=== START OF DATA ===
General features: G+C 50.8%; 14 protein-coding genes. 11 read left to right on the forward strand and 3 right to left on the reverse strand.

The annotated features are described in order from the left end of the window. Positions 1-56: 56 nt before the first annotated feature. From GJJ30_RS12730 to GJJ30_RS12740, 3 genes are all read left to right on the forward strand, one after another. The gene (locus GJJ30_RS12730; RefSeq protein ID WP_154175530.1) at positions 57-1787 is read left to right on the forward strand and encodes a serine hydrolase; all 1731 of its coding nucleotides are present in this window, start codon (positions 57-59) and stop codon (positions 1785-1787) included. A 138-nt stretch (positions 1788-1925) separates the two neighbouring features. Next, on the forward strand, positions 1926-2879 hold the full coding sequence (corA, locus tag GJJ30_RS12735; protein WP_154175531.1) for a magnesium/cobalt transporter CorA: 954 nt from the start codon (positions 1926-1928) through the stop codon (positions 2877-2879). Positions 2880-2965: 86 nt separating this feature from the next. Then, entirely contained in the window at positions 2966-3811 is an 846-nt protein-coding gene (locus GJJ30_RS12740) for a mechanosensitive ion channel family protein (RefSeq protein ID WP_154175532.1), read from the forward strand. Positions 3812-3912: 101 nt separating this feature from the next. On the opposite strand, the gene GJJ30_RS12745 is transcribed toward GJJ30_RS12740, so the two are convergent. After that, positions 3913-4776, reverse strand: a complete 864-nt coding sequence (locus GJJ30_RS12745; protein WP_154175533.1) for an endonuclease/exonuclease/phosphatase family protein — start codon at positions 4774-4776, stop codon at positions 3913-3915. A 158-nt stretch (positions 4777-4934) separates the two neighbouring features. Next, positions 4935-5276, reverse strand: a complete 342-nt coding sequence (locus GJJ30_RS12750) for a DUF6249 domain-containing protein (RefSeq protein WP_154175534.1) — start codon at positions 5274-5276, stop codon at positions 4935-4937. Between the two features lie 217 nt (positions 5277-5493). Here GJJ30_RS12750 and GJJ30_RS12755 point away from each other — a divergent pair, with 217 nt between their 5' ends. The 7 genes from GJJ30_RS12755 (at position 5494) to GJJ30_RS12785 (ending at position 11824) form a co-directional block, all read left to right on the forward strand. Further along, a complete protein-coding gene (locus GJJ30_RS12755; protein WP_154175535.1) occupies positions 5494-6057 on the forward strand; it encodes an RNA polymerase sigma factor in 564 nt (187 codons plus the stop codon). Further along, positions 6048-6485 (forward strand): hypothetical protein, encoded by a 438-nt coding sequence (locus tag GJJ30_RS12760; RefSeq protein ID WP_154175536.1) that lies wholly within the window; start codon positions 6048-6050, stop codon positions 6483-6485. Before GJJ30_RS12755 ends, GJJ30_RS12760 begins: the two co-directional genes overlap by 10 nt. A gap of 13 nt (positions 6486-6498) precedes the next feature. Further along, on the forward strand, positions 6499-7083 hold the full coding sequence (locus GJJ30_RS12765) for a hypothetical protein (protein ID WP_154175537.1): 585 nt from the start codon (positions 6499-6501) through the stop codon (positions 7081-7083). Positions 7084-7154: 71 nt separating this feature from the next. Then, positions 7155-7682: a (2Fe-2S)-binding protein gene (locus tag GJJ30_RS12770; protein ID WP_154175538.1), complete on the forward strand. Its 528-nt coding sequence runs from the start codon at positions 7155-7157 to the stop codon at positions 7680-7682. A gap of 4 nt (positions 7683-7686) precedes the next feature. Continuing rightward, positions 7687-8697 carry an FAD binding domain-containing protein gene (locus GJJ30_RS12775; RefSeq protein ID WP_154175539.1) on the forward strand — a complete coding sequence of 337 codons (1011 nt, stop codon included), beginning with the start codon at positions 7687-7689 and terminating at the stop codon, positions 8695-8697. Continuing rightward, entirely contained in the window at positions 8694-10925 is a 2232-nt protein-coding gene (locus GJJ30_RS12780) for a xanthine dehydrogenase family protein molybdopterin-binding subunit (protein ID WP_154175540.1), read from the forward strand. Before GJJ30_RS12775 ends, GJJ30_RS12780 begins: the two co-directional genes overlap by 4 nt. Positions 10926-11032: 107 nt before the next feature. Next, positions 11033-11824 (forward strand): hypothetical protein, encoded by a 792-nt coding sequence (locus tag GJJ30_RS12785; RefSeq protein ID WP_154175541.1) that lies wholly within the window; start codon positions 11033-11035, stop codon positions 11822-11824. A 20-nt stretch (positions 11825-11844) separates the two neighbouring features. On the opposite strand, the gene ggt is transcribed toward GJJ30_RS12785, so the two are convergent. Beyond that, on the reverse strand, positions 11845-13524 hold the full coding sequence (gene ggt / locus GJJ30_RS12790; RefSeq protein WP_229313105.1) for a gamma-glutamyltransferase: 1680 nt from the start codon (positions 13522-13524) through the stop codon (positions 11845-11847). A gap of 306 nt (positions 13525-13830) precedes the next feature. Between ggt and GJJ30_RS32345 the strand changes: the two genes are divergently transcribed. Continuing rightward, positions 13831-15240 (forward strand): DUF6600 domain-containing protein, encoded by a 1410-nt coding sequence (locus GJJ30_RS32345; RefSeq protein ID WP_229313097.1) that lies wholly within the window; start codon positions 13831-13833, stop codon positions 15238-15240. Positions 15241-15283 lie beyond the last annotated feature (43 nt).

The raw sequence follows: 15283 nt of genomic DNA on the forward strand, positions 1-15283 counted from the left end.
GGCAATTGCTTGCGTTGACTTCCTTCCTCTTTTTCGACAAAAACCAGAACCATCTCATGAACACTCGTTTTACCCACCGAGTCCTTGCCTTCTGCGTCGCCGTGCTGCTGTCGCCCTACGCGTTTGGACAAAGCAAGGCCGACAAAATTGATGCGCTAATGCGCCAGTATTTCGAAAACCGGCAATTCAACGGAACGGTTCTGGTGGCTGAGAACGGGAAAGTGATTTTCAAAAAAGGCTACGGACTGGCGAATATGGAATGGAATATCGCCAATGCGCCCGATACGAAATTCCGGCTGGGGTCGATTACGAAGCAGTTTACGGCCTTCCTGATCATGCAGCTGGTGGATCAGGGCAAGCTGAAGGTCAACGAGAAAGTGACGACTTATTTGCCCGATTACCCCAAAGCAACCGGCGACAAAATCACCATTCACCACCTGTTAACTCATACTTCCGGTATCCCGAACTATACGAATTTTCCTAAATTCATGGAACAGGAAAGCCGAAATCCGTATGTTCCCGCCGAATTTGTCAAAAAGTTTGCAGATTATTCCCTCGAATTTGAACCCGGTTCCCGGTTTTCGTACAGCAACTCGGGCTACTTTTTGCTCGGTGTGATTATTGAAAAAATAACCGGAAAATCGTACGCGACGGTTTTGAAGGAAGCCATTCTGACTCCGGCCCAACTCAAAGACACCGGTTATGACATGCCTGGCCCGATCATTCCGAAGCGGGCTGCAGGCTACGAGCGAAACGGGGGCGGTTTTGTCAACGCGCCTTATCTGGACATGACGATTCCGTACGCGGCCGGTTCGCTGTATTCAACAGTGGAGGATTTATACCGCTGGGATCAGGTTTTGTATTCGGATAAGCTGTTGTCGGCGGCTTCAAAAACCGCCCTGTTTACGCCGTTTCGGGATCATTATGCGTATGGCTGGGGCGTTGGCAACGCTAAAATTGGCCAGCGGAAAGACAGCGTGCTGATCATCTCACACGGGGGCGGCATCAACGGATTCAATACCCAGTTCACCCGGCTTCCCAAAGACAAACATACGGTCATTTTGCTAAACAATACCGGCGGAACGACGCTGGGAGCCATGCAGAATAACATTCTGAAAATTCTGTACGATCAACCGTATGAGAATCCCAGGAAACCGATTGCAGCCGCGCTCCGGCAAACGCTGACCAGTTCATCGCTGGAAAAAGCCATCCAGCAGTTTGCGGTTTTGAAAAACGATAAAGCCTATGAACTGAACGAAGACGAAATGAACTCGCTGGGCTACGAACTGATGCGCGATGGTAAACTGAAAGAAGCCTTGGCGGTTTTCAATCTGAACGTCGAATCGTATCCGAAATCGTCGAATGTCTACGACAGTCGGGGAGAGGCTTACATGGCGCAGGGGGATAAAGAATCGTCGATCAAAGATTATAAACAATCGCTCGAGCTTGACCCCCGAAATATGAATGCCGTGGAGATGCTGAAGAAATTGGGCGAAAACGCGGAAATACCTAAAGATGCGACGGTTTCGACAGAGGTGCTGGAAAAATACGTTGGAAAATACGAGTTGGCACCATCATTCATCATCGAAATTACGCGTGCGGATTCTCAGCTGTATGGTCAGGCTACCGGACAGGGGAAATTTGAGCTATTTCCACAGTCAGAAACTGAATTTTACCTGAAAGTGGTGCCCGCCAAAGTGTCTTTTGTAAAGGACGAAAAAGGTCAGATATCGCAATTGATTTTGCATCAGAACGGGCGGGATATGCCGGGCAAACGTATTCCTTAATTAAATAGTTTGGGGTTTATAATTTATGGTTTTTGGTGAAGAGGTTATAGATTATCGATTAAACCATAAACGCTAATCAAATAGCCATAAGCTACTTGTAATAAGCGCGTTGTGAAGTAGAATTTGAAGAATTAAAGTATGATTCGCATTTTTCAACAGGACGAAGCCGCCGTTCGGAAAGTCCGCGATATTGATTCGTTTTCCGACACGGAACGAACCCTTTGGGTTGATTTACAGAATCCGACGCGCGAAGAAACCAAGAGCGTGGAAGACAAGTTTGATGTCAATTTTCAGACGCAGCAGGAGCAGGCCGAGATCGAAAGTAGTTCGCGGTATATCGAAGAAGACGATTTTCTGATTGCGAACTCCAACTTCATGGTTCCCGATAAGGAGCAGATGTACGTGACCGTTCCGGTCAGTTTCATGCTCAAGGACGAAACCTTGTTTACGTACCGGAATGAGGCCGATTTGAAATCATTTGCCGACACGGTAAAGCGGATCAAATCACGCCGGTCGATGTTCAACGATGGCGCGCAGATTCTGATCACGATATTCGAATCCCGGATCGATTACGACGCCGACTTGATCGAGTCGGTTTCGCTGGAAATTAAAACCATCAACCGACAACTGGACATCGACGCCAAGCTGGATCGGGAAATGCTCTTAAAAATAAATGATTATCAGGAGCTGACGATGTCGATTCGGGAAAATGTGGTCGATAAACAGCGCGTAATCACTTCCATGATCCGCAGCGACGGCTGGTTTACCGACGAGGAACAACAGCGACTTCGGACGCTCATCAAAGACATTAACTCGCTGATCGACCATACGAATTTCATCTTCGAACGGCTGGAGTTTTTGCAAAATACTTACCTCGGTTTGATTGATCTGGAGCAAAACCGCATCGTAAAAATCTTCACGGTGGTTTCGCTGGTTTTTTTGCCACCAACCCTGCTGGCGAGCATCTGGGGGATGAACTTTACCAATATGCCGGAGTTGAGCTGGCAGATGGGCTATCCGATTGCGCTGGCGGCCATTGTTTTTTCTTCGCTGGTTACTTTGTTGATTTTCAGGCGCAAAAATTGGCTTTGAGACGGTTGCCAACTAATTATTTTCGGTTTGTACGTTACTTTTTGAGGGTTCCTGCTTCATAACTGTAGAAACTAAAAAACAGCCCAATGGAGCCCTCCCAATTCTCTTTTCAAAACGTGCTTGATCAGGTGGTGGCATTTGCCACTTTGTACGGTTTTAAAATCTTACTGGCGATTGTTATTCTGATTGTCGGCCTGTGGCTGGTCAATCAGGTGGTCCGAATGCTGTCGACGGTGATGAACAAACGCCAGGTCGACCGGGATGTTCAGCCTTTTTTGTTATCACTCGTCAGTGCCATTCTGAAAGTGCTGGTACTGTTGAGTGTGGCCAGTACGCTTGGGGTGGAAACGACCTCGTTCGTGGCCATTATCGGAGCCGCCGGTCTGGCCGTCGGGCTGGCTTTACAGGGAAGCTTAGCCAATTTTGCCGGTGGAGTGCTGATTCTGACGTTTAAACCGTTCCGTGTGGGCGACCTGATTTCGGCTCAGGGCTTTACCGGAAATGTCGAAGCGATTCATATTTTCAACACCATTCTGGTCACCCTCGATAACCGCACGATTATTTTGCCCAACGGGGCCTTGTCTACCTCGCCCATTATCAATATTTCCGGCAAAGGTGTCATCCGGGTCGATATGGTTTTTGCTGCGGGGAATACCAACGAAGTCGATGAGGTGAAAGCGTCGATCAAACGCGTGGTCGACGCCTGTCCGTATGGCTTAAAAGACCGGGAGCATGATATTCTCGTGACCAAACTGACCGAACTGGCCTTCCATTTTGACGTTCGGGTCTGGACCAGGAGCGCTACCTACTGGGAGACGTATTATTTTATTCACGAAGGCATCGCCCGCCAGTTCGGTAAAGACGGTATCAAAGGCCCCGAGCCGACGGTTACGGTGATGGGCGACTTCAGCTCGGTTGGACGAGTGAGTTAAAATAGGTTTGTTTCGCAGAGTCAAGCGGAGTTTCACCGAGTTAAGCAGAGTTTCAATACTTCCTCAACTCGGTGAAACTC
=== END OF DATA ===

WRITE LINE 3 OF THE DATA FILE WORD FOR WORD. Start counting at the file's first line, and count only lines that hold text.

The raw sequence follows: 15283 nt of genomic DNA on the forward strand, positions 1-15283 counted from the left end.